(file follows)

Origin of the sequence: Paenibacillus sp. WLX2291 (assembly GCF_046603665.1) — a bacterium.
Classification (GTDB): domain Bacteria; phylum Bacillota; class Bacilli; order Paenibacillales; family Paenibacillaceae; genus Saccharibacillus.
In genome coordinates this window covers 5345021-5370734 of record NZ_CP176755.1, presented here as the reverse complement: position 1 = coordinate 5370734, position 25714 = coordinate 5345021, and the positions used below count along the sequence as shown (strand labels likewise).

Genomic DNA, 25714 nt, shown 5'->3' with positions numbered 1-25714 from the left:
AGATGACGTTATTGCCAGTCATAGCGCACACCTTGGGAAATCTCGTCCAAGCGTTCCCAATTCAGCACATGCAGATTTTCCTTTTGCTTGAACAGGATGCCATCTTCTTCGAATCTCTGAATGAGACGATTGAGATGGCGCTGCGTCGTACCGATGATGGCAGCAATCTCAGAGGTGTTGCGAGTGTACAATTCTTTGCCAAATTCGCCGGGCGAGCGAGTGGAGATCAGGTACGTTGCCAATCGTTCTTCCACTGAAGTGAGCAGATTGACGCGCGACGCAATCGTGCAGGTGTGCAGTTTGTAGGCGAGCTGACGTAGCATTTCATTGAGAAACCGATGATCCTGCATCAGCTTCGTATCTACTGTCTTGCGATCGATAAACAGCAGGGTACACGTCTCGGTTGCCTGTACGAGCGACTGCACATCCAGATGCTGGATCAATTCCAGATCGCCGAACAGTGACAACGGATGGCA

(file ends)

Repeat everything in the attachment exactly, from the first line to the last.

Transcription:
Origin of the sequence: Paenibacillus sp. WLX2291 (assembly GCF_046603665.1) — a bacterium.
Classification (GTDB): domain Bacteria; phylum Bacillota; class Bacilli; order Paenibacillales; family Paenibacillaceae; genus Saccharibacillus.
In genome coordinates this window covers 5345021-5370734 of record NZ_CP176755.1, presented here as the reverse complement: position 1 = coordinate 5370734, position 25714 = coordinate 5345021, and the positions used below count along the sequence as shown (strand labels likewise).

Genomic DNA, 25714 nt, shown 5'->3' with positions numbered 1-25714 from the left:
AGATGACGTTATTGCCAGTCATAGCGCACACCTTGGGAAATCTCGTCCAAGCGTTCCCAATTCAGCACATGCAGATTTTCCTTTTGCTTGAACAGGATGCCATCTTCTTCGAATCTCTGAATGAGACGATTGAGATGGCGCTGCGTCGTACCGATGATGGCAGCAATCTCAGAGGTGTTGCGAGTGTACAATTCTTTGCCAAATTCGCCGGGCGAGCGAGTGGAGATCAGGTACGTTGCCAATCGTTCTTCCACTGAAGTGAGCAGATTGACGCGCGACGCAATCGTGCAGGTGTGCAGTTTGTAGGCGAGCTGACGTAGCATTTCATTGAGAAACCGATGATCCTGCATCAGCTTCGTATCTACTGTCTTGCGATCGATAAACAGCAGGGTACACGTCTCGGTTGCCTGTACGAGCGACTGCACATCCAGATGCTGGATCAATTCCAGATCGCCGAACAGTGACAACGGATGGCA